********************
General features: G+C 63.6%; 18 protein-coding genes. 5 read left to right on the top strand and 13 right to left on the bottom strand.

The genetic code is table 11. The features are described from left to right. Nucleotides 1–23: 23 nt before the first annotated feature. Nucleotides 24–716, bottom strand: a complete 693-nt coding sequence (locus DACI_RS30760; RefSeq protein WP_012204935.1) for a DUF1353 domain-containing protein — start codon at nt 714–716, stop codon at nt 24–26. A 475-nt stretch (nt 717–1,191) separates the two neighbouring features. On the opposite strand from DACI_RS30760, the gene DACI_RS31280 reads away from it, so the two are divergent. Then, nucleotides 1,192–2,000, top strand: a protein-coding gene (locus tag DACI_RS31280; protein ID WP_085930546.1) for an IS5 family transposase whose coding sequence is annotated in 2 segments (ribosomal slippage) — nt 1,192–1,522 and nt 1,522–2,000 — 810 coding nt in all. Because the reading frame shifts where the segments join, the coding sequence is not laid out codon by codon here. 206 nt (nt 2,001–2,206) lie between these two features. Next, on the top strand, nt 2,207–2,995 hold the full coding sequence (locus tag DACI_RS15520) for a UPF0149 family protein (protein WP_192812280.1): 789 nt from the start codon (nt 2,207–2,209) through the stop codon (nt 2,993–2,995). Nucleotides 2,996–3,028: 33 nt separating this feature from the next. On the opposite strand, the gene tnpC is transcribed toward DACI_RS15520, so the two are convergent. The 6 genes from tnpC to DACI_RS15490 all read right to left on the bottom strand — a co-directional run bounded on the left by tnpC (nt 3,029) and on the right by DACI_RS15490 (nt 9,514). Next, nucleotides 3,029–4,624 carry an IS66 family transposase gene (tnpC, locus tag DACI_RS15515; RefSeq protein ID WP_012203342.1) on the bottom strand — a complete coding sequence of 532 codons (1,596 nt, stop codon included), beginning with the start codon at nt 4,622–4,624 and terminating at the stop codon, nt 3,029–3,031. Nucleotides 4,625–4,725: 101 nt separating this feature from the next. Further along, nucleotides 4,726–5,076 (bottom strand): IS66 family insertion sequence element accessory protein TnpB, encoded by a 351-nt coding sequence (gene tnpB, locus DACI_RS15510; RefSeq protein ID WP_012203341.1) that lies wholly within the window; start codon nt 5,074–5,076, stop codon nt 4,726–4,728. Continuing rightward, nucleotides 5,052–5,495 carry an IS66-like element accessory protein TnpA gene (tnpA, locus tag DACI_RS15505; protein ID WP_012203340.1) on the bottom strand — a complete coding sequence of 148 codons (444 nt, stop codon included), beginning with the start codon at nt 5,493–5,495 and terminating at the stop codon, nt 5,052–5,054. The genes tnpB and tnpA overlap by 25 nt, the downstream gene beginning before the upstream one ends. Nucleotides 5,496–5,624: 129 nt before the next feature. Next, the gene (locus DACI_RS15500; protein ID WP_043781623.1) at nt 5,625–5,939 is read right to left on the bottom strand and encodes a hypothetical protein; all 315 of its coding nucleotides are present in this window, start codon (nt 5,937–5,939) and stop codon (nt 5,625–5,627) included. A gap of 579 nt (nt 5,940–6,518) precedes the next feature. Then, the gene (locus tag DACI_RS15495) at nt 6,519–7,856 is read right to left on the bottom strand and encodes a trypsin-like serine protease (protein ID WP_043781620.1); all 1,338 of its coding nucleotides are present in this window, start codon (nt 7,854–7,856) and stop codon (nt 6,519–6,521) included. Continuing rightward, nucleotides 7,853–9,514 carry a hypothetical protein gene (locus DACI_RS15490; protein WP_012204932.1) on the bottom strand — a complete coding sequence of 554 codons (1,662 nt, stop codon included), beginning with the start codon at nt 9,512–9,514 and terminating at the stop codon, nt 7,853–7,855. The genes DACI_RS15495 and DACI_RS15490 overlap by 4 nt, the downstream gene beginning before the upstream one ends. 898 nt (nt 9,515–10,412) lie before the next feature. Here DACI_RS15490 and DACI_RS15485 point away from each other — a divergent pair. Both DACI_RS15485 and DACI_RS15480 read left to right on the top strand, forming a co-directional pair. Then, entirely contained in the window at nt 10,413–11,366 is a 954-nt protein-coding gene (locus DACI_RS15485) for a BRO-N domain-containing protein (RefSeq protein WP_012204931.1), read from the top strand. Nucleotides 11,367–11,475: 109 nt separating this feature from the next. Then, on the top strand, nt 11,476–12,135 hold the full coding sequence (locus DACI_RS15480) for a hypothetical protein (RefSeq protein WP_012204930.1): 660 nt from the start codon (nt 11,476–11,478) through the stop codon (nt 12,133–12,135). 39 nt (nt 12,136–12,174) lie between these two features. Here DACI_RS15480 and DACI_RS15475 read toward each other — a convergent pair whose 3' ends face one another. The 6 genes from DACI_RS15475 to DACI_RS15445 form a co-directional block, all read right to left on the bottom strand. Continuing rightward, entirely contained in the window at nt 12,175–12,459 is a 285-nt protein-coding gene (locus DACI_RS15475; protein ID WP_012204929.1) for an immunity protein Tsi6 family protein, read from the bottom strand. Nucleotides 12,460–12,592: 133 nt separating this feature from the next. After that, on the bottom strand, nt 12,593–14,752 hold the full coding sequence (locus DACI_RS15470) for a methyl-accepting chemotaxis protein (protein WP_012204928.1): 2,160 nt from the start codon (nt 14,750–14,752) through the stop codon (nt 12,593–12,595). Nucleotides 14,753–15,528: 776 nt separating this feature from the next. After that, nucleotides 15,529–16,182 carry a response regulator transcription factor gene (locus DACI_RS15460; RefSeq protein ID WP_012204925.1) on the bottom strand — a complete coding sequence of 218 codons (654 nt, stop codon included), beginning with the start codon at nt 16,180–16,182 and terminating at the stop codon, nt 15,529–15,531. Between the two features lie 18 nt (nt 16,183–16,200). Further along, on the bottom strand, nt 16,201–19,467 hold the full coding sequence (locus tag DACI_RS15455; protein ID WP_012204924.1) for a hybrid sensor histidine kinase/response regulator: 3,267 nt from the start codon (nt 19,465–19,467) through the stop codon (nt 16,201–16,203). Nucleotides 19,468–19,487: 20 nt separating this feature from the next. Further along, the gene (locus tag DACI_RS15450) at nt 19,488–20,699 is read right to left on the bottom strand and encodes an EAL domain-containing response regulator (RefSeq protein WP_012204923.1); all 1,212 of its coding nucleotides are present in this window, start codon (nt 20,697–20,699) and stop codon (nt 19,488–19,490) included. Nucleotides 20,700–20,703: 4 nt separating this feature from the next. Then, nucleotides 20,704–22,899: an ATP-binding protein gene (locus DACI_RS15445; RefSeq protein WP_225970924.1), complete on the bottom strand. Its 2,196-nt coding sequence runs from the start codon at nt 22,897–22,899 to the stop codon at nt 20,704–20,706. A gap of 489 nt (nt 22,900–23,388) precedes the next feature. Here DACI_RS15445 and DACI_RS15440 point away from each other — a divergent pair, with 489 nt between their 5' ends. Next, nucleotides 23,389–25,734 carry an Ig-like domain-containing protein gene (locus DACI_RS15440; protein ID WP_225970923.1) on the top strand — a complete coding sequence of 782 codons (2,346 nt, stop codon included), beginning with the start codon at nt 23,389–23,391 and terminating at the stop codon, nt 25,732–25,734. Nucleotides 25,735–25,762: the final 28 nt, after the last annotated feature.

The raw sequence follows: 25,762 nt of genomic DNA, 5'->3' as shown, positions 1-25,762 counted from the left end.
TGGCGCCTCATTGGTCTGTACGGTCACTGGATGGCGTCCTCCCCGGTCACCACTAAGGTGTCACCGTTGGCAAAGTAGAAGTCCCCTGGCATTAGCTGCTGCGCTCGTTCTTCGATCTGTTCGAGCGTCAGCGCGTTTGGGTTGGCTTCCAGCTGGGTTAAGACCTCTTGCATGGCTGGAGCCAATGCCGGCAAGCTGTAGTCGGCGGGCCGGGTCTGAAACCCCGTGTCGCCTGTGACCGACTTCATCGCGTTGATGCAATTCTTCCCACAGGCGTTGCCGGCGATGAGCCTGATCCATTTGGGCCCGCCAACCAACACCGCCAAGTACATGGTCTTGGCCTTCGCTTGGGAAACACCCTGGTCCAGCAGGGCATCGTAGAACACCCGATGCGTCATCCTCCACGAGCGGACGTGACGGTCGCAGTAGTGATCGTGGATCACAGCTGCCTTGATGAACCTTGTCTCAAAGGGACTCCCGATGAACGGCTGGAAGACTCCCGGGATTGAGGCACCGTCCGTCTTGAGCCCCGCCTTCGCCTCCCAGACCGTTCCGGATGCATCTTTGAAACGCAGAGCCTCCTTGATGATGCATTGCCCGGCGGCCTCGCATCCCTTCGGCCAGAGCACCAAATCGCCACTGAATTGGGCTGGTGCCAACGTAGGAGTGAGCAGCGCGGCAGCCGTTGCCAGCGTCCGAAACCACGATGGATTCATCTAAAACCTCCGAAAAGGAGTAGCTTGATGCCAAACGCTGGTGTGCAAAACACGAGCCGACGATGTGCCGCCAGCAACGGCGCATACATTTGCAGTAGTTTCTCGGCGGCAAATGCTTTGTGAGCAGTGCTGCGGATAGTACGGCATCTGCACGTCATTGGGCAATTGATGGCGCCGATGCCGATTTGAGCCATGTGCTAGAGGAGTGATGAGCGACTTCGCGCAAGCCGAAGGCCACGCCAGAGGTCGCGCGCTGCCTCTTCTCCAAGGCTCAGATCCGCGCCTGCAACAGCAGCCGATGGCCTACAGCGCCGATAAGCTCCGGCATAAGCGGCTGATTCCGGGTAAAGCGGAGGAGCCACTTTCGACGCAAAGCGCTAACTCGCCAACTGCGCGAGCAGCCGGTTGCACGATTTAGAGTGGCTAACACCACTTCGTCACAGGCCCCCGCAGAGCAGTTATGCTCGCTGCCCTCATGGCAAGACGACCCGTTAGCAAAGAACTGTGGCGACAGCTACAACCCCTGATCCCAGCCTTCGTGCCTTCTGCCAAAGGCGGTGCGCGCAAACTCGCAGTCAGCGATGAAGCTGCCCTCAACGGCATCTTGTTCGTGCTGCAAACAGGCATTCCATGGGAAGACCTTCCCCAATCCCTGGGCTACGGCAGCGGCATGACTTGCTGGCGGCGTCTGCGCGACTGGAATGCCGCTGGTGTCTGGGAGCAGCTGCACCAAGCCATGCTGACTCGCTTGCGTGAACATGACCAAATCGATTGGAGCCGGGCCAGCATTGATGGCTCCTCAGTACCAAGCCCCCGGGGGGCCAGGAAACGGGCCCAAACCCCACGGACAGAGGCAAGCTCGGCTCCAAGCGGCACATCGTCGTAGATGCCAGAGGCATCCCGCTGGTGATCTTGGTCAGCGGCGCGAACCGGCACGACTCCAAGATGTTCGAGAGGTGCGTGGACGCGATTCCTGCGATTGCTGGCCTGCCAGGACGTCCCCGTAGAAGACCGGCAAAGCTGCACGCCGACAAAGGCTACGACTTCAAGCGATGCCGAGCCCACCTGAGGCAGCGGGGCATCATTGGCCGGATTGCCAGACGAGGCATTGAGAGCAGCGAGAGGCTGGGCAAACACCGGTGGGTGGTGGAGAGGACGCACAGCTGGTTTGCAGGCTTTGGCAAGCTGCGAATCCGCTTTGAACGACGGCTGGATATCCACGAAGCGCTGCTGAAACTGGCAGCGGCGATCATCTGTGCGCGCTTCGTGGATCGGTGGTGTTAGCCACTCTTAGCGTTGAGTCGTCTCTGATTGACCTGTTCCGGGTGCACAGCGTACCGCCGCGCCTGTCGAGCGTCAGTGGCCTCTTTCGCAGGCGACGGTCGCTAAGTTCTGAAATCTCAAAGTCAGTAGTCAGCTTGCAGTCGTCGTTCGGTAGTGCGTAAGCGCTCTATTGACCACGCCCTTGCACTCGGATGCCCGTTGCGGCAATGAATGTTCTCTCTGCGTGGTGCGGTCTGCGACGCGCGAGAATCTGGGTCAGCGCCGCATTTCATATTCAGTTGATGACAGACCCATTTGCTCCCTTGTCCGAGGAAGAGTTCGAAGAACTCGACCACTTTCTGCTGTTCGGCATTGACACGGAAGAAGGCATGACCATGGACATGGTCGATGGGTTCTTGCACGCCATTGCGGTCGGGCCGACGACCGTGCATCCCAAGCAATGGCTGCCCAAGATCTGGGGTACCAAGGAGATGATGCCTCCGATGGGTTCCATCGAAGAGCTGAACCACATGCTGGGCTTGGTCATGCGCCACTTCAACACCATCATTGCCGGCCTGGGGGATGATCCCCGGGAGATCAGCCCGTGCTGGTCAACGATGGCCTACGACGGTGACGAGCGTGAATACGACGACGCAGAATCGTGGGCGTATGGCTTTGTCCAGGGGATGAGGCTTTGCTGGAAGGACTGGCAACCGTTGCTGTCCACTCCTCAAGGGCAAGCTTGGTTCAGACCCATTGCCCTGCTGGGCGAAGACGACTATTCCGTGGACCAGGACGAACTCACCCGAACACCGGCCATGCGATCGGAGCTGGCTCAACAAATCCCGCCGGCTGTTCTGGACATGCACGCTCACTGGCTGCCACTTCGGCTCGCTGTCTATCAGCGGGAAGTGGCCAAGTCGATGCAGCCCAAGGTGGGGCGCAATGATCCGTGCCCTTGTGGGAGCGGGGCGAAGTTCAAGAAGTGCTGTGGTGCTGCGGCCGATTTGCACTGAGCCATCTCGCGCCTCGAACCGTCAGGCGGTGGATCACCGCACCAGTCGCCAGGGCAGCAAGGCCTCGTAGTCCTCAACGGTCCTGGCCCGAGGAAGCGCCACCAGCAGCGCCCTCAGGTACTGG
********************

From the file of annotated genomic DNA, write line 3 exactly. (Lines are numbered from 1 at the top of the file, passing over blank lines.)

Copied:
The raw sequence follows: 25,762 nt of genomic DNA, 5'->3' as shown, positions 1-25,762 counted from the left end.